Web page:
A 10-year look at more than 600,000 children comes at a time when anti-vaccine suspicion is on the rise again.
- Autism 2.75 X more likely in Hib vaccines containing Mercury – May 2018
- Autism and ADHD type disorders were 14X more likely in survey of extreme preterm vaccinated infants - April 2017
Infants are vaccinated at 8 weeks after actual birth, not expected birth. s
Thus a 10 week preemie would be vaccinated 2 weeks before the expected birth
- Off topic: CDC deleted a 3X increase in black male autism due to vaccination – whistle blowing Aug 2014
- Note – there are very few blacks (having very low vitamin D) in Denmark
11 children were excluded from the study because they became autistic before age 1
The words premature nor preemie do not occur once in the PDF
US preemies get first Mercury vaccination before the day that they would have been normally be born
Danish infants get first vaccination (without Mercury?) 5 weeks after estimated birth date
Interesting: The Danish study found 2.7X more Autism running in family in those getting the vaccine
Annals of Internal Medicine March 5, 2019 doi:10.7326/M18-2101
Anders Hviid, DrMedSci; Jørgen Vinsløv Hansen, PhD; Morten Frisch, DrMedSci; Mads Melbye, DrMedSci
Download the PDF from VitaminDWiki
The hypothesized link between the measles, mumps, rubella (MMR) vaccine and autism continues to cause concern and challenge vaccine uptake.
Objective:To evaluate whether the MMR vaccine increases the risk for autism in children, subgroups of children, or time periods after vaccination.
Design: Nationwide cohort study.
657 461 children born in Denmark from 1999 through 31 December 2010, with follow-up from 1 year of age and through 31 August 2013.
Danish population registries were used to link information on MMR vaccination, autism diagnoses, other childhood vaccines, sibling history of autism, and autism risk factors to children in the cohort. Survival analysis of the time to autism diagnosis with Cox proportional hazards regression was used to estimate hazard ratios of autism according to MMR vaccination status, with adjustment for age, birth year, sex, other childhood vaccines, sibling history of autism, and autism risk factors (based on a disease risk score).
During 5 025 754 person-years of follow-up, 6517 children were diagnosed with autism (incidence rate, 129.7 per 100 000 person-years). Comparing MMR-vaccinated with MMR-unvaccinated children yielded a fully adjusted autism hazard ratio of 0.93 (95% CI, 0.85 to 1.02). Similarly, no increased risk for autism after MMR vaccination was consistently observed in subgroups of children defined according to sibling history of autism, autism risk factors (based on a disease risk score) or other childhood vaccinations, or during specified time periods after vaccination.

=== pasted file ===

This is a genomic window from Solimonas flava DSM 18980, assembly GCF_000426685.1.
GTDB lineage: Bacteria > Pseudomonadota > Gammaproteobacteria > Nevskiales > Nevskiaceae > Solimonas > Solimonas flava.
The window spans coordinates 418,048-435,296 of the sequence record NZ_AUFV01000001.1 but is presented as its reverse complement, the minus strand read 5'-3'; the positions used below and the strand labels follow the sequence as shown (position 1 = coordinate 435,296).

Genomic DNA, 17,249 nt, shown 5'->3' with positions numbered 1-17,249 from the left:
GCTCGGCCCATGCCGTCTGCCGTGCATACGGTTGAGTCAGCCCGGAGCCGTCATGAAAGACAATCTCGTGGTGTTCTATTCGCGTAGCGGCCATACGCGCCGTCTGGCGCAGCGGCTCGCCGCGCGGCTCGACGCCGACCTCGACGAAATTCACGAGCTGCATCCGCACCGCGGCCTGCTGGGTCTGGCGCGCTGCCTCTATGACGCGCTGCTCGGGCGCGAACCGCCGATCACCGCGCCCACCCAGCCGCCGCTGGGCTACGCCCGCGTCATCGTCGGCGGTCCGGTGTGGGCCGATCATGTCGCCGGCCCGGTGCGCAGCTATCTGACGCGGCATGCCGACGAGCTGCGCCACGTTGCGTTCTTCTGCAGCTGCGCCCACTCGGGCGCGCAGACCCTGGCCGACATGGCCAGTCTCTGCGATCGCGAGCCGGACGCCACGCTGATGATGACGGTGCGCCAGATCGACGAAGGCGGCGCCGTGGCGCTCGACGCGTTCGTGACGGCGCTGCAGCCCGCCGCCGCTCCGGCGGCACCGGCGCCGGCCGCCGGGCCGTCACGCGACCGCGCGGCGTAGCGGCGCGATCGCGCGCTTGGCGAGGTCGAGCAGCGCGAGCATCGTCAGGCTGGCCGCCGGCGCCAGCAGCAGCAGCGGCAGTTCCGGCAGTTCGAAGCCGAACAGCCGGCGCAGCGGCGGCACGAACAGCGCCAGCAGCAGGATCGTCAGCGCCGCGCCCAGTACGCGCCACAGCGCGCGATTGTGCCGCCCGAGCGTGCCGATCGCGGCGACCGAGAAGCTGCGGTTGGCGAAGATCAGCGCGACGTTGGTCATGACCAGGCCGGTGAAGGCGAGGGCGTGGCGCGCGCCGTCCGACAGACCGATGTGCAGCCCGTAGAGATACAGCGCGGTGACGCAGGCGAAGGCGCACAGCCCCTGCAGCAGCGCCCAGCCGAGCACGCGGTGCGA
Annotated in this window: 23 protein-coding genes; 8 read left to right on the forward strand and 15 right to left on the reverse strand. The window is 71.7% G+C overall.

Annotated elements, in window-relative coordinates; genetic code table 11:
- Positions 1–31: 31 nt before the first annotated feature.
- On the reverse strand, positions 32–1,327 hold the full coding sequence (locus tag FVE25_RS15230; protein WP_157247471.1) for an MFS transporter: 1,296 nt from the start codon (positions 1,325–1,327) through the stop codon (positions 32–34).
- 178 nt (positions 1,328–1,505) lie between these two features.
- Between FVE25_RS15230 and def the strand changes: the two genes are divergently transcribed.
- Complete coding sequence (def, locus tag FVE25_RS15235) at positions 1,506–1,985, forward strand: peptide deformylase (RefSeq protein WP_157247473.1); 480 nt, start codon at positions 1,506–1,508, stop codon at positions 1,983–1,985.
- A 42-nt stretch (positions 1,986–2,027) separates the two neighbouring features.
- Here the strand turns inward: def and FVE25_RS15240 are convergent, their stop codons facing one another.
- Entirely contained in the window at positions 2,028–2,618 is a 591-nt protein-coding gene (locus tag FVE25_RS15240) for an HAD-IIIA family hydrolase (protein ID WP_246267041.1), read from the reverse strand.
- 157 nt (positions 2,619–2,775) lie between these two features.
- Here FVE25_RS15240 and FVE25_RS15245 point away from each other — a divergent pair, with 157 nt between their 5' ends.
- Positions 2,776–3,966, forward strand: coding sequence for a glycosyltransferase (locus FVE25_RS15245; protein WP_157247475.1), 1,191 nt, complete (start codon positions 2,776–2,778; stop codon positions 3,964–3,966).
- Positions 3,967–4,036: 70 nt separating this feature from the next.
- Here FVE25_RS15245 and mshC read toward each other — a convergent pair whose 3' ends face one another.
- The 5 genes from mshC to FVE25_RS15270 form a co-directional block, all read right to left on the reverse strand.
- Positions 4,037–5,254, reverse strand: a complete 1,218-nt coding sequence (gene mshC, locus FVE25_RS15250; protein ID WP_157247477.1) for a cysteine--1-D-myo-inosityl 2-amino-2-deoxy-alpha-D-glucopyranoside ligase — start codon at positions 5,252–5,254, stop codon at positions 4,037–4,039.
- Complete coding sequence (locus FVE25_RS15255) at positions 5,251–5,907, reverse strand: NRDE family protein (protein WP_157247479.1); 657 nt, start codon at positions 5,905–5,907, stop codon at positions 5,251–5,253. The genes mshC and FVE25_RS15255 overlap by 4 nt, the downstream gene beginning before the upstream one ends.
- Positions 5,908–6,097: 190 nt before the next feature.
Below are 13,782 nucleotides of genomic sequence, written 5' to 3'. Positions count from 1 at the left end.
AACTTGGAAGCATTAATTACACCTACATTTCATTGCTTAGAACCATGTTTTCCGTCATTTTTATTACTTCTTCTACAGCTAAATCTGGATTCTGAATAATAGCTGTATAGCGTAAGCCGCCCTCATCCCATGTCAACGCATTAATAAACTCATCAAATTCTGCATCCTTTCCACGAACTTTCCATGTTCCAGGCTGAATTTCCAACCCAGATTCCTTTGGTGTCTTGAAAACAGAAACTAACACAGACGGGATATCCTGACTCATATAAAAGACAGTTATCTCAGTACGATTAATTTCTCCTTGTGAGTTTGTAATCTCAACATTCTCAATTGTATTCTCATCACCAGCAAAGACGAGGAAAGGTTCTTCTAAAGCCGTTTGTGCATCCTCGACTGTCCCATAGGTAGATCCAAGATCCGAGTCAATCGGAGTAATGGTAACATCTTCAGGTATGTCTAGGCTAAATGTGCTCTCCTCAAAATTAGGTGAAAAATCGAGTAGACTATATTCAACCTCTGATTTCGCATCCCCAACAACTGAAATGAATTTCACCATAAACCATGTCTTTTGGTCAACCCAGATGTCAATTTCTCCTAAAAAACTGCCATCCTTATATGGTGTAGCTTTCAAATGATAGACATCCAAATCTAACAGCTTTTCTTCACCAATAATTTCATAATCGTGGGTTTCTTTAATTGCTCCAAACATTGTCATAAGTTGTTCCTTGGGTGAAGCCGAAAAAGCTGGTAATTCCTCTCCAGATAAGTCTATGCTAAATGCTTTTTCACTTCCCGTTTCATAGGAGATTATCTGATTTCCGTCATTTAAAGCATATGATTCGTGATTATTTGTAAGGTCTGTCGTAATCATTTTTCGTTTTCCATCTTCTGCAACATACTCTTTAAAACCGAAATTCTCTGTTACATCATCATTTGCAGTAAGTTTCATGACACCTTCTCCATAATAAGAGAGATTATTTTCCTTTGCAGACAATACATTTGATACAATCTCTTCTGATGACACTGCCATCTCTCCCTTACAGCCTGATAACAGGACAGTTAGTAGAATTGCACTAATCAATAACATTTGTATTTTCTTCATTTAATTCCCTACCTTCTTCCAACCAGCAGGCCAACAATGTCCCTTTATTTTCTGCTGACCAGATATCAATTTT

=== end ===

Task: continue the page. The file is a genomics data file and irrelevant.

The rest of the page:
Limitation:No individual medical charts were reviewed.
Conclusion: The study strongly supports that MMR vaccination does not increase the risk for autism, does not trigger autism in susceptible children, and is not associated with clustering of autism cases after vaccination. It adds to previous studies through significant additional statistical power and by addressing hypotheses of susceptible subgroups and clustering of cases.
Primary Funding Source: Novo Nordisk Foundation and Danish Ministry of Health.
The hypothesized link between the measles, mumps, rubella (MMR) vaccine and autism continues to cause concern and challenge vaccine acceptance almost 2 decades after the controversial and later retracted Lancet paper from 1998 (1), even though observational studies have not been able to identify an increased risk for autism after MMR vaccination. In a 2014 meta-analysis, 10 observational studies on childhood vaccines were identified: 5 cohort studies and 5 case–control studies (2). Of these, 2 cohort studies and 4 case–control studies specifically addressed MMR and autism, all reporting no association. This is consistent with more recent studies of note (3, 4).
We previously addressed this issue in a nationwide cohort study of 537 303 Danish children with 738 cases of autism spectrum disorders (5). In our cohort, MMR vaccination was not associated with autistic disorder (rate ratio, 0.92 [95% CI, 0.68 to 1.24]) or other autism spectrum disorders (rate ratio, 0.83 [CI, 0.65 to 1.07]).
In this study, we aimed to evaluate the association again in a more recent and nonoverlapping cohort of Danish children that has greater statistical power owing to more children, more cases, and longer follow-up. A criticism of our and other previous observational studies has been that these did not address the concern that MMR vaccination could trigger autism in specific groups of presumably susceptible children, in contrast to all children (6); the current study addresses this concern in detail. We evaluate the risk for autism after MMR vaccination in subgroups of children defined according to environmental and familial autism risk factors. Another criticism has been that MMR is associated with a regressive form of autism, leading to a clustering of cases with onset shortly after MMR vaccination (7). We evaluate the risk for autism after MMR vaccination in specific periods in detail.
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